Summa: diary (February 5-8, 2024)

A man at war with himself.

February 5 (Monday). 7.30 am: A communion. 8.00 am: Correspondence. 8.30 am: Writing. Some challenges resist straightforward or evident solutions. They’re intransigent. The mind hits a tall wall as soon think about them. As we approach the challenge, it at first appears too enormous and complicated, demanding of time, energy consuming, and far beyond our capacity to grasp. The problem it presents cannot be easily broken down into manageable parts. We begin to doubt our commitment to, and the necessity of, meeting the challenge. But, when graced with a more favourable temper, we acknowledge that the challenge must be overcome. There’s a refrain in We’re Going on a Bear Hunt (1989), by Michael Rosen and Helen Oxenbury (a book I read to my children many times over), that goes:

We can’t go over it.
We can’t go under it.
Oh no!
We’ve got to go through it!

It’s one of the most mature and realistic pieces of advice about facing obstacles that you’re ever likely to read. 9.30 am: And so, with that mindset, I push forward into the hour, the day, and the week ahead.

In the foreground of today’s activities: further refinements to the colour/note guitar fretwork schematic. This is a 12-division chromatic colour scale is mapped onto the 12 tones that comprise the chromatic music scale. In this scheme: A = pale yellow, and G# = pale green. I see and can remember the patterns and the relationships between the tones far more readily when they’re rendered visually.

In the background: sourcing historical recordings of Russian Orthodox choirs singing the Nicene Creed.

February 6 (Tuesday). 7.30 am: A gathering of thoughts. 8.00 am: A review of yesterday’s work and its implications. 8.30 am: I constructed the 0-5 fret position schematic of all notes in the D Major scale. 10.00 am: I returned to versions of the Nicene Creed sung by Russian Orthodox choirs, which I’d found yesterday. The last time I visited a orthodox place of worship was in 2006, in Helsinki. The Uspenski Cathedral has an imposing iconostasis.

For the remainder of the morning, I re-equalised and optimised yesterday’s acquired recordings. I’ve no real sense of how the choral samples will integrate with the composition thus far. One thing is certain: if they can, they will; but not in a way that has been heard within the corpus of the series so far. Another certainty is that progress is neither linear nor consistent.

1.45 pm: I returned to the book. (Ears, hearing; metonymy, metaphor.) In the background: Gustav Mahler’s Das Lied von der Erde (1908-9). The downpour has been incessant today.

7.30 pm: The evening shift was committed to resizing, polishing, and pruning photographs for the ‘Undergraduate 1977-81’ portfolio of the visual practice archive. This will be a representative rather than a comprehensive archive that’ll provide a sufficient account of my activities from their formative period to 2014 (for now).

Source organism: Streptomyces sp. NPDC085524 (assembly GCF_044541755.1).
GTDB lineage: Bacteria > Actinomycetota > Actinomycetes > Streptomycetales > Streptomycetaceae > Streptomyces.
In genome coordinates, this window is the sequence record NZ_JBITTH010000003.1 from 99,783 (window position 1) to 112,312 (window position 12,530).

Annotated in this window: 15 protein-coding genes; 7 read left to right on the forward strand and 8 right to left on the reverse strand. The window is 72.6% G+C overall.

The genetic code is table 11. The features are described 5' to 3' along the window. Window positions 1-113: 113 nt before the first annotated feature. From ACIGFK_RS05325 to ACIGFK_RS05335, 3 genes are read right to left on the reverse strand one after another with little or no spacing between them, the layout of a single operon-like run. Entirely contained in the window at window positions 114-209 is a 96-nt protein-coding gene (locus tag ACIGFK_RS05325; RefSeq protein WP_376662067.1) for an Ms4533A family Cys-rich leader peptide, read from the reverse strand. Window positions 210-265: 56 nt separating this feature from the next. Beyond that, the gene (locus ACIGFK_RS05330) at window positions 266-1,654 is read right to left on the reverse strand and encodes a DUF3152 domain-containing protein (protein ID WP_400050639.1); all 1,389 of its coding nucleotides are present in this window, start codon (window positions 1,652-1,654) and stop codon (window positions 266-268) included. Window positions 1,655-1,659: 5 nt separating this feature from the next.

February 7 (Wednesday). 7.00 am: Breakfast. I practice intermittent fasting, and take the meal only on Wednesday (sometimes), Saturday, and Sunday. The benefits to maintaining a healthy weight and good digestion far outweigh the sacrifice. 7.30 am: A communion. 8.00 am: Correspondence. 8.30 am: Studiology. ‘Throw a spanner in the works, John!’, recommended the inner-tutor. ‘Maximize incongruity to begin, then, tame it … if necessary’.

9.30 am: A brisk walk up Penglais Hill without stopping to the Arts Centre for conversations and a brief wander. Why on earth put a cash machine that charges for transactions at the centre of the university. Students (and staff) can ill-afford this unnecessary expense? ‘This isn’t the Manchester Curry Mile, you know!’ I walked through the Students’ Union cafe to the shop. I miss the students’ spark, self-discovery, puzzlements, and carefree spirit. (Characteristics that are just as likely to be evident in a mature scholar as they are in a 18 to 21-year old.)

11.30 am: Back at the desk. I dropped in the choral sample and pressed it to work. Integration and separation in tension. Stereo and mono in complementarity. Wide field and narrow field in conjunction. Loud and quiet in counterpoise. Acoustic contrapposti. In experience, when something more is added, then, something else must be subtracted. Clarity of both conception and audition. Where’s the discipline? What are the delimiting regulations? 4.00 pm: There are only so many problems that can be solved in a day. I rested my ears, and read. 7.15 pm: I continued with the archive photography.

February 8 (Thursday). 7.00 am: The predicted heavy rain had arrived. 7.30 am: A communion. 8.15 am: Studylogy and schematization of G-Major. 9.45 am: Correspondence (with a solemn and heavy heart). 10.00 am: Studiology, and the completion and dispatch of the photographs for the ‘Undergraduate 1977-81’ portfolio of the archive. 11.15 am: To town (in the perishing cold) for victuals, computery things, and cosmetic requisites.

12.00 pm: A review of yesterday’s work on the first composition for ‘Affirmation’ [working title]. ‘Aerate; remove from the room all those chairs that nobody ever sits upon; cover the furnishings with white clothes; clear the knickknacks from the mantelpiece; and take down the pictures, John’. All the time I’m asking: How many rooms are there in this house? And, what about those twelve texts (the lines of the creed) that surround the sixteen images of the icon: how will they be audiolised?’ A penny dropped. 3.00 pm: Reading.

3.30 pm: Rumination. What are the shackles from which I want to be liberated? If not this, then what? If not here, then where? If not now, then when?

See also: Intersections (archive);  Diary (September 15, 2018 – June 30, 2021)Diary (July 16, 2014 – September 4, 2018); John Harvey (main site); John Harvey: SoundFacebook: The Noises of ArtXInstagram.

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